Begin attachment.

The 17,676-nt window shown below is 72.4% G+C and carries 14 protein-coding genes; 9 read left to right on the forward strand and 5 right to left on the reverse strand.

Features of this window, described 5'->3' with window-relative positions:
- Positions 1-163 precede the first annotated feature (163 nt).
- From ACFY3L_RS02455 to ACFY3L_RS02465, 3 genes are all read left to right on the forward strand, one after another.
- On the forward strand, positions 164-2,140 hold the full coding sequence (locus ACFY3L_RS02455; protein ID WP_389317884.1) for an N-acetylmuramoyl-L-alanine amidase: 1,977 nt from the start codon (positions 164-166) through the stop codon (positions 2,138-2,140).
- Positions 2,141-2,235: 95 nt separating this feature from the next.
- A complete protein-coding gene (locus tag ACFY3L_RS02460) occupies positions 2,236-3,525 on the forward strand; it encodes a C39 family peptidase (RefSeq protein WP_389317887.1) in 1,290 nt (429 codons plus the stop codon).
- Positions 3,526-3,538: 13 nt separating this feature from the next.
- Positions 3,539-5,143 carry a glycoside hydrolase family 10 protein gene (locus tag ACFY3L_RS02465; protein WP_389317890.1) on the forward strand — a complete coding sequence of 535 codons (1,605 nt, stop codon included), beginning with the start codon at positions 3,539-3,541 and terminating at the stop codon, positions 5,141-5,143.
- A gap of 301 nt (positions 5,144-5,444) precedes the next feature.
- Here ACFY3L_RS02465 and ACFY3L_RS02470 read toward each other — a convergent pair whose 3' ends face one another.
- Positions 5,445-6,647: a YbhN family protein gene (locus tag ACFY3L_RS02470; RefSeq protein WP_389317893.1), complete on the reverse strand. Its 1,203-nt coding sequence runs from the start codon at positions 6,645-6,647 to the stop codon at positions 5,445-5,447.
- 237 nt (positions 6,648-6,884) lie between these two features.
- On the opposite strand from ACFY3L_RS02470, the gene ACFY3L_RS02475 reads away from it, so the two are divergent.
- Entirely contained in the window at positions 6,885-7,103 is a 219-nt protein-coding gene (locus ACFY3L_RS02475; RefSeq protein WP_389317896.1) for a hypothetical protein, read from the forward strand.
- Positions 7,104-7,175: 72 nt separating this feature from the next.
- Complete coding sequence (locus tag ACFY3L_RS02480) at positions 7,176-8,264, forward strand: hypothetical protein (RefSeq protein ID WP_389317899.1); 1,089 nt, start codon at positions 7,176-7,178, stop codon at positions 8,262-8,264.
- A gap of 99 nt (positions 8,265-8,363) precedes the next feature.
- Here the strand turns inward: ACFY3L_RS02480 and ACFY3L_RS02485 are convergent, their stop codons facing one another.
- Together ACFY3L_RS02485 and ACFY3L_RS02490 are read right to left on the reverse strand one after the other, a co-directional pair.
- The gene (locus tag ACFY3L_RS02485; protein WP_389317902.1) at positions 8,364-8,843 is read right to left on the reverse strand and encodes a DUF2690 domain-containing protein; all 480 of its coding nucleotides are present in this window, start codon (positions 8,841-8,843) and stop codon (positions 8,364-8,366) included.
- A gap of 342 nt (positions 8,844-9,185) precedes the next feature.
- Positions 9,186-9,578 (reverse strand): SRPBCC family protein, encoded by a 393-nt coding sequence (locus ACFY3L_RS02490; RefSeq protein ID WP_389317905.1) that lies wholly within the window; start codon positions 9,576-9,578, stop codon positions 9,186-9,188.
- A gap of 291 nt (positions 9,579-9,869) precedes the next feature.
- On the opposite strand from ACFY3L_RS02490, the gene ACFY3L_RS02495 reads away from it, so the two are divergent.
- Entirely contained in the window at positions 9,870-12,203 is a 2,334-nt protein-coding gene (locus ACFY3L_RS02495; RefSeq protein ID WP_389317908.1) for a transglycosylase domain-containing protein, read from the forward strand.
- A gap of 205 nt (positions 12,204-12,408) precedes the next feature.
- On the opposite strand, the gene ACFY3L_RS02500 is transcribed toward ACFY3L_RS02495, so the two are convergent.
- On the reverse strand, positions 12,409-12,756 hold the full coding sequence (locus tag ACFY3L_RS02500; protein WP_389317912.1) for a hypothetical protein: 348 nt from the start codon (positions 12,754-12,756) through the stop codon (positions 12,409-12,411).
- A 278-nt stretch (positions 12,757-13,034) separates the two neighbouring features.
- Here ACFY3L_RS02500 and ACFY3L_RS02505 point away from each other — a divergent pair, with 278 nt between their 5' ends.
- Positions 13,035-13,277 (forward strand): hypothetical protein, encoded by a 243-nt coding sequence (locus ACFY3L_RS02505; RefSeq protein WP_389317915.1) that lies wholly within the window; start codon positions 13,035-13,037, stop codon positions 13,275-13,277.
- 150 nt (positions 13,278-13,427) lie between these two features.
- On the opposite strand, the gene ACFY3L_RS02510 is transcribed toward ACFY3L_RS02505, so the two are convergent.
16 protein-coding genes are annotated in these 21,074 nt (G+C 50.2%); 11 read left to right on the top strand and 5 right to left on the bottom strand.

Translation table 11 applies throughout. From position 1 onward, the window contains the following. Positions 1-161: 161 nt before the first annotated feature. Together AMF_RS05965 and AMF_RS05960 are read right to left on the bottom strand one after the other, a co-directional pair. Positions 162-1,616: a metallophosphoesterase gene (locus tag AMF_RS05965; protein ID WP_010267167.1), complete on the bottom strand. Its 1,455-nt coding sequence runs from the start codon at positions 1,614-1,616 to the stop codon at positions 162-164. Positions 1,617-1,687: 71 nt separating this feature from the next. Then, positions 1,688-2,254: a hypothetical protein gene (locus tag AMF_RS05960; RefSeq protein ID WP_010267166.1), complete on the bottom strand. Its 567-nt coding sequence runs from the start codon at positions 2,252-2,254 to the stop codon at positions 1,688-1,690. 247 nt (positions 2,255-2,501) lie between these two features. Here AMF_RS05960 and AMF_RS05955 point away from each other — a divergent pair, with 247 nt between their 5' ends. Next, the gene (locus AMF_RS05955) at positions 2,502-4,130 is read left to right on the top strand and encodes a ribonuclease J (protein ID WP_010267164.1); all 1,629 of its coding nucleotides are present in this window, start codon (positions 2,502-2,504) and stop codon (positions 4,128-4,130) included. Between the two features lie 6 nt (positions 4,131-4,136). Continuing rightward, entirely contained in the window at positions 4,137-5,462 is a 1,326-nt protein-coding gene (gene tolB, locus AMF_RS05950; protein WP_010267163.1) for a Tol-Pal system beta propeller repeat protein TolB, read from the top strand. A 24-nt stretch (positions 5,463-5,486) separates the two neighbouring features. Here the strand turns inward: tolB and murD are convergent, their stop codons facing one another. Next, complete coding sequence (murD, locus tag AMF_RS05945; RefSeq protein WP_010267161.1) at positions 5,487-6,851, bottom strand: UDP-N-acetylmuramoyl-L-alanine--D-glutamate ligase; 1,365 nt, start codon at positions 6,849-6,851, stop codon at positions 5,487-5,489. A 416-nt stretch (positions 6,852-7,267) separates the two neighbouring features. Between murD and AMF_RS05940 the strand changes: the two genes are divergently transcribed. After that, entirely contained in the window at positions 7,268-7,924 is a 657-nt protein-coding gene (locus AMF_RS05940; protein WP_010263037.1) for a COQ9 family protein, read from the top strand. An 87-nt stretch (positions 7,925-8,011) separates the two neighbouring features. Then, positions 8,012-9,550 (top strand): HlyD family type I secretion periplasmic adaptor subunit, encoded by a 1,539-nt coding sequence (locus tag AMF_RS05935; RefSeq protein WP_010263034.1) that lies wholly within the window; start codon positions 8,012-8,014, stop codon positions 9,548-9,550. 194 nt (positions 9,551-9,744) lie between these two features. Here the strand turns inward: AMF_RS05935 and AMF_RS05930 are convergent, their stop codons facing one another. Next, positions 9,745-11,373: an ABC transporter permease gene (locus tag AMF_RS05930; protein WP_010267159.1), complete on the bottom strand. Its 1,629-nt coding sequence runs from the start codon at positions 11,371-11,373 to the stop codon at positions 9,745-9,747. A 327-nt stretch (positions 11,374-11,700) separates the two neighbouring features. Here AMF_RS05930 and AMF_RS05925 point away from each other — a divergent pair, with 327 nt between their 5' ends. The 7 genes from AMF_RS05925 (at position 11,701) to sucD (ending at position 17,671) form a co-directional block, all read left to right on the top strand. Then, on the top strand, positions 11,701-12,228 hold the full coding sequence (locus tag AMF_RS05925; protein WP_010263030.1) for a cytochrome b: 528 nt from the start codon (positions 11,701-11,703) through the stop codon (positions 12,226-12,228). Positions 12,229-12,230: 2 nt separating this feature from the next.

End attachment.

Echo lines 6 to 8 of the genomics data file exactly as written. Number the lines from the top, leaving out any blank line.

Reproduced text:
- Positions 2,141-2,235: 95 nt separating this feature from the next.
- A complete protein-coding gene (locus tag ACFY3L_RS02460) occupies positions 2,236-3,525 on the forward strand; it encodes a C39 family peptidase (RefSeq protein WP_389317887.1) in 1,290 nt (429 codons plus the stop codon).
- Positions 3,526-3,538: 13 nt separating this feature from the next.